First Thanksgiving: Most people enjoy Thanksgiving Dinner and we all probably learned in grade school that the first Thanksgiving involved the Pilgirms and the native Indians of North America. But, the real first official Thanksgiving Holiday was proclaimed on October 3,1863 by President Lincoln, calling for an annual day of national Thanksgiving on the fourth Thursday of November. The president used the opportunity to thank the Union Army for the reversal of fortune in the Union effort by the victory at Gettysburg. President Washington had declared a “national day of thanksgiving and prayer” in 1789, but it didn’t become an annual event. In fact, Thomas Jefferson thought that such national events of demonstration towards a deity was not appropriate. Other presidents agreed until President Lincoln’s decree. President Franklin Roosevelt tried what I call a political move in 1939 when he moved the holiday to the third Thursday. However, I suppose its plausible to argue that Lincoln’s initial declaration was rooted in politics. Anyway, FDR was hoping to extend the Christmas shopping season. I guess he thought that by moving Thanksgiving he could pull the wool over American’s eyes and use the psychology of calling a different day Thanksgiving to get them to spend more money. Anyway, Congress had enough of the foolishness and in 1941 put the national holiday back to where President Lincoln put it in the first place.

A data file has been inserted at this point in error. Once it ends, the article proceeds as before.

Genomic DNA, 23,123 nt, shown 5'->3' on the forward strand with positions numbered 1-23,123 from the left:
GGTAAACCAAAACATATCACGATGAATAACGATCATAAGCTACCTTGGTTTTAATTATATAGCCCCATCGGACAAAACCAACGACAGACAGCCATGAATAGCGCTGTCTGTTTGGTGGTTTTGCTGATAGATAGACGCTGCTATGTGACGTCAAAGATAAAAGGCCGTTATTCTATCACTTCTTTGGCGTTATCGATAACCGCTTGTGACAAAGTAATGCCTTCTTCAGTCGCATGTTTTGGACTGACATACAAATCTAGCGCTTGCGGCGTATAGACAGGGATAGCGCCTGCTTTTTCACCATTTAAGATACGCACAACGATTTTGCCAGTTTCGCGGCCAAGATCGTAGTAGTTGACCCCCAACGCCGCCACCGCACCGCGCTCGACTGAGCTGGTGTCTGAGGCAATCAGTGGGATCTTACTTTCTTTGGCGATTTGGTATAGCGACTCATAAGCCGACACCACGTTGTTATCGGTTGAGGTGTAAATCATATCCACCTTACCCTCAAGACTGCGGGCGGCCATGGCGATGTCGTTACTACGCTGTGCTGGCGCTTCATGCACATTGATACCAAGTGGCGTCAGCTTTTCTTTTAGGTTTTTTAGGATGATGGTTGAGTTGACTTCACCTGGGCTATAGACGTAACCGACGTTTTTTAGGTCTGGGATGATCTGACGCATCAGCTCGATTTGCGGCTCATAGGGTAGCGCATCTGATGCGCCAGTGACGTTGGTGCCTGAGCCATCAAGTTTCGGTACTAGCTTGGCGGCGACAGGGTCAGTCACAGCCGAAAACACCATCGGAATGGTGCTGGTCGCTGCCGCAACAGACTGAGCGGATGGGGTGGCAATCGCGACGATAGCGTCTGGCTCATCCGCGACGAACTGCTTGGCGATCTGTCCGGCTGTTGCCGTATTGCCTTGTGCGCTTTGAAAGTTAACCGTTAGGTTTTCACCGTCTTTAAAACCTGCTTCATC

On This Date in History: In the second half of the 19th century, there was gold fever out west. Lot’s of
swindling was going on. A typical scam was for someone to “salt” a worthless mine by tossing out some gold dust or small nuggets so that somone else would think that there was lots of gold there and they would buy it for an exhorbitant sum.
A man from LaRue County Kentucky, Philip Arnold, had gotten into the prospecting game for about 20 years without much success. In 1870, the poorly educated Arnold got a job as an assistant bookkeeper in San Francisco for a drill maker that used industrial grade diamonds on drill bits. No one seemed to notice but, for an accountant, Arnold took quite an interest in the diamonds as he read many academic sources on the subject.
In 1871, San Francisco businessman George D. Roberts was sitting in his office one night when two dirty men entered carrying a bag. They said what they had inside was something of great value but they could not deposit it in the bank due to the late hour. At first, they were reluctant to say what it was but one of the men let slip that they were uncut diamonds. Roberts tried, but they refused to say from where it came. The two men were Philip Arnold and his cousin John Slack. Arnold later told the Louisville Courier Journal that he told Roberts not to tell anyone. Arnold knew that the best way to spread a tale was to tell someone not to tell anyone else. As soon as the pair had left his office, Roberts was out the door to tell a big shot financier named William Ralston.